Local Noise: Aiden Moore

Take a healthy dose of classic Simon & Garfunkel, add in a touch of more modern artists such as James Blunt and Oasis, and you get Good As New, the new CD from L.A. transplant Aiden Moore. The album was just released and is starting to draw accolades for the acoustic-based singer/songwriter.

Aiden came to this area in 2010 because of his “day job,” which is to play bass in the Broadway show Spiderman. Although the show hasn’t official opened, the previews have been selling out and the show has gotten massive publicity, as much for the accidents that have hampered the production as the show itself. In addition to his duties on the Broadway stage, Aiden also plays in the band Carney, which is helmed by Reeves Carney, the star of the Spiderman show.

“It was an unusual transplant for me because I moved out here for work on the Broadway show, where there are tons of very talented musicians,” Aiden says. “At first I felt really unsettled. But now I feel the contacts that I’m making out here are equally viable as those out in L.A. I’m hoping that New York will be a good launching point for my solo thing. We’ll have to see what happens.”

Aiden started working on his own material several years ago and posting it on MySpace. It didn’t take long for people to start asking him about the songs, and a number of them ended up being used on other people’s profiles. “That was when MySpace was actually cool,” he laughs. “The songs are from my experiences as much as possible, and as honest as possible. I like it when you feel someone’s being honest with you. I don’t usually talk too much about the literal meaning of songs. I like that songs can be interpreted different ways. If you hear something in it, it probably is from an actual moment.”

The music has a great deal of textures to it, with some extremely adept finger picking, and percussion that infuses a mood into the music, as opposed to a more standard drum beat. That most likely stems from Aiden’s eclectic influences, which range from Nick Drake and Iron & Wine to Bob Dylan. While other artists have influenced him, it’s mostly acoustic-driven music that has affected his writing and production.

“I had a lot of creative ideas that ended up on the album,” Aiden relates. “A friend of mine named Mike Castonguay ended up producing, and is actually responsible for it happening. When I met Mike I was working with an artist named Jake Coco. I was playing on it, and when I met him I picked up one of Jake’s acoustic guitars and played Mike a song. He was very encouraging, and he said if there was a time that we both had off, we’d record something together.”

Aiden played a few solo shows in the old stomping grounds of Carney, especially a somewhat infamous place called Molly Malone’s. But he‘s looking forward to the opportunity to start playing around this area. “I want to be doing stuff around here as soon as possible. I want to be playing to support the album. Ideally, once the show us open and settled in, I’ll be doing regional gigs around the area.”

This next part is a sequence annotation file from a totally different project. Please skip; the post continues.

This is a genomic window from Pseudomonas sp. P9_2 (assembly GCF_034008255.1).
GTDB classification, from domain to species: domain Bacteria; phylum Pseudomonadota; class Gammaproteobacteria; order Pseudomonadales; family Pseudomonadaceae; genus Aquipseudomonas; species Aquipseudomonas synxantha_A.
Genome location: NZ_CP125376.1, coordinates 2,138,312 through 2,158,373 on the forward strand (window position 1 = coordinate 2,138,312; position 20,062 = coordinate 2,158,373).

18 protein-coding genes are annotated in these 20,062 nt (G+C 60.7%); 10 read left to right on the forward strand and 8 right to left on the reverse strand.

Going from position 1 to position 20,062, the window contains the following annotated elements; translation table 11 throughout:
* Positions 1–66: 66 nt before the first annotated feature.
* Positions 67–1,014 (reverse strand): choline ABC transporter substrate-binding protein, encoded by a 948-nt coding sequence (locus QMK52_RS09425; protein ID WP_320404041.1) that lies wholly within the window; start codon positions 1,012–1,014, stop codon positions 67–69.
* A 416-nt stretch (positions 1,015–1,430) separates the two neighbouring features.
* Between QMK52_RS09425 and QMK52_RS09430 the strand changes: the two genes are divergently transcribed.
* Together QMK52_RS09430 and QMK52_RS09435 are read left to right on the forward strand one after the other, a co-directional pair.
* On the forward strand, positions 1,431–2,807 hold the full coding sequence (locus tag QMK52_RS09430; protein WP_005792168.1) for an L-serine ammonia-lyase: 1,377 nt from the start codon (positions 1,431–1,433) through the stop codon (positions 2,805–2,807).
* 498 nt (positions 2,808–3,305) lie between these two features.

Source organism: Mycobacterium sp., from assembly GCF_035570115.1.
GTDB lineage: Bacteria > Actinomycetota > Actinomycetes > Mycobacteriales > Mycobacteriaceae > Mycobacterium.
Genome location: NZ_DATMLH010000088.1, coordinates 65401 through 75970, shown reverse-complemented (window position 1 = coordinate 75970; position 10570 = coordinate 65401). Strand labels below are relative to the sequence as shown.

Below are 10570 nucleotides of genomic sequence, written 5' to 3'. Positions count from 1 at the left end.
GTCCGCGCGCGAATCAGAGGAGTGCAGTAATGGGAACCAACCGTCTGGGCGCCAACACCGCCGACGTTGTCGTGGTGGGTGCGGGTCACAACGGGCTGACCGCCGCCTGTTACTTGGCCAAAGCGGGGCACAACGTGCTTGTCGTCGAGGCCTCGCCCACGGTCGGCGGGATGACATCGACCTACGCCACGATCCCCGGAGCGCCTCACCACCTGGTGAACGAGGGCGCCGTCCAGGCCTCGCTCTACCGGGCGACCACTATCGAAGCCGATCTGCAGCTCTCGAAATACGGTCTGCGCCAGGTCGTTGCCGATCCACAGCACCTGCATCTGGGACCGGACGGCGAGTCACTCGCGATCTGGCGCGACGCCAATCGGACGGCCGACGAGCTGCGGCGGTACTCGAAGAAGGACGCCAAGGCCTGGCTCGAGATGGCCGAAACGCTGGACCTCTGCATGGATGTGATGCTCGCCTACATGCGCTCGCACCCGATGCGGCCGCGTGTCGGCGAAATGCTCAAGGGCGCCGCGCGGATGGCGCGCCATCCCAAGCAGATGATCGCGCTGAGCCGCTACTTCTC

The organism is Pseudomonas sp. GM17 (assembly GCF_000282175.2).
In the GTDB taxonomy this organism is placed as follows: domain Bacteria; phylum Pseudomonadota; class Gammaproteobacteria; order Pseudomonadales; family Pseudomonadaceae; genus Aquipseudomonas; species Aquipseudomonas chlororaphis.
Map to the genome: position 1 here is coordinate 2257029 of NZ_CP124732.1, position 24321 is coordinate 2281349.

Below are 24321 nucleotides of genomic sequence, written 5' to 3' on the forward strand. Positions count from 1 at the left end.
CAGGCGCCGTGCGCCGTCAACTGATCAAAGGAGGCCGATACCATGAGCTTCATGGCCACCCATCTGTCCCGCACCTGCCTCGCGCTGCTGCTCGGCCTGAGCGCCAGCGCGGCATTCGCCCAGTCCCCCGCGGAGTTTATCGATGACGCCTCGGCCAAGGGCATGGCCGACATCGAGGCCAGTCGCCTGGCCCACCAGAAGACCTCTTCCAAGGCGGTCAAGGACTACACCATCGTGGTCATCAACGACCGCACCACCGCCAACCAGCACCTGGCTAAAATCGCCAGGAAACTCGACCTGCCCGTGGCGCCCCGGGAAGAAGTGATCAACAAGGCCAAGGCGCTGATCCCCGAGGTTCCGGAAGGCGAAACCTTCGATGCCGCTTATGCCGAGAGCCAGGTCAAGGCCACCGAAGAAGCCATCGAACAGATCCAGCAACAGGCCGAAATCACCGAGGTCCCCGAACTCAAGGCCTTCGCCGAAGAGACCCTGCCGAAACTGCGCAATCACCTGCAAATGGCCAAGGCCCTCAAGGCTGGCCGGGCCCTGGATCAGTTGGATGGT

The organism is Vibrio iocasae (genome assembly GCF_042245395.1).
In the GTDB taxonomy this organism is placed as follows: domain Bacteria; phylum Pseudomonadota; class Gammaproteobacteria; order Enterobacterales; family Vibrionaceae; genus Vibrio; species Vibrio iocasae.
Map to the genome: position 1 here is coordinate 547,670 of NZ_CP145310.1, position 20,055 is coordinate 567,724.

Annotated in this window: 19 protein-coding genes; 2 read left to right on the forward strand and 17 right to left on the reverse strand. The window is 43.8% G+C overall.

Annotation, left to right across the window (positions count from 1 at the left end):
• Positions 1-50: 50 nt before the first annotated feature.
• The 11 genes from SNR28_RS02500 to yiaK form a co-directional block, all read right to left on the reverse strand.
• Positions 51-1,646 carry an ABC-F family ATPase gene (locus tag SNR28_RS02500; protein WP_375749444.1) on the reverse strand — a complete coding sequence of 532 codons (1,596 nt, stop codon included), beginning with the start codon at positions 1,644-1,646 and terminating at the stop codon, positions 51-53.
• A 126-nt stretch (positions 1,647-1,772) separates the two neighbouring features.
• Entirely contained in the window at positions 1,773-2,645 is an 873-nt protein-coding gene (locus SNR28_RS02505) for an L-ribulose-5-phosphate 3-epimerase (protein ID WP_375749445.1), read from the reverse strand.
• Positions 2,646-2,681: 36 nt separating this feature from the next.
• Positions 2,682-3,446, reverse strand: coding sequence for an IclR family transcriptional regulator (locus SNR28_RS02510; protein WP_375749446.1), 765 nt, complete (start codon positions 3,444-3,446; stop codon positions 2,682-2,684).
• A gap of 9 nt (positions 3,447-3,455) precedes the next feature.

Aiden’s music lends itself to playing solo, but he can perform with a duo partner or with a full six-piece band. “It comes down to who wants to do it and who’s available when I have a gig,” he says. “One of my favorite aspects of a song, or songwriting, is that when someone writes a song you can strip that down to just a voice and acoustic guitar and the song still stands up. I can’t say my songs are like that, but that’s what I strive for. I’m not opposed to playing gigs just me, but I think it‘s more exciting and visceral when you have other people.”

“That’s one thing that makes me sad about the album that I would change, especially being in Carney and being in a band. Something magical happens when you play with musicians night after night. There’s a communication that reaches a whole other level, I think it would have been cool. It’s something I look forward to in the future.”

A standout track on the album is “North Star,” which has gotten a strong response from a lot of people. And while he doesn’t want it to sound like he’s tooting his own horn, Aiden considers it a great compliment that so many different people have different favorites from the CD. He likes the fact that different people connect with different songs.

“Good As New,” in some ways is a look into Aiden’s outlook on life in general. “It’s hard to name an album, the same way it’s hard to name a band,” he muses. “It’s something you’re stuck with. You want it to, in some way, represent what it’s about. I felt that ‘Good As New’ was one of the songs that represented it. There‘s a side of me that’s an optimistic person, in the sense that you go through things in life, the difficult times, they grow you. It’s hard to say that without involving my faith as a Christian. In light of that, the theme of my music and my life is the sense of overcoming whatever it is I’m overcoming in my life, or whatever other people are overcoming.”

Aiden’s solo career right now is part of an extremely hectic schedule. “I got some good advice at one time,” he says. “Don’t quit your day job unless you have another job lined up! That applies to me because I have a lot going on right now with Spiderman and with Carney. I hope to eventually find a way to balance those things. I’d like to tour with Carney, and to eventually tour with my own music. I’ve never done this before. Depending on how people react to it will shape what happens. Hopefully people like it.”

You can check out Aiden and the new album at myspace.com/aidenmoore and cdbaby.com/aidenmoore.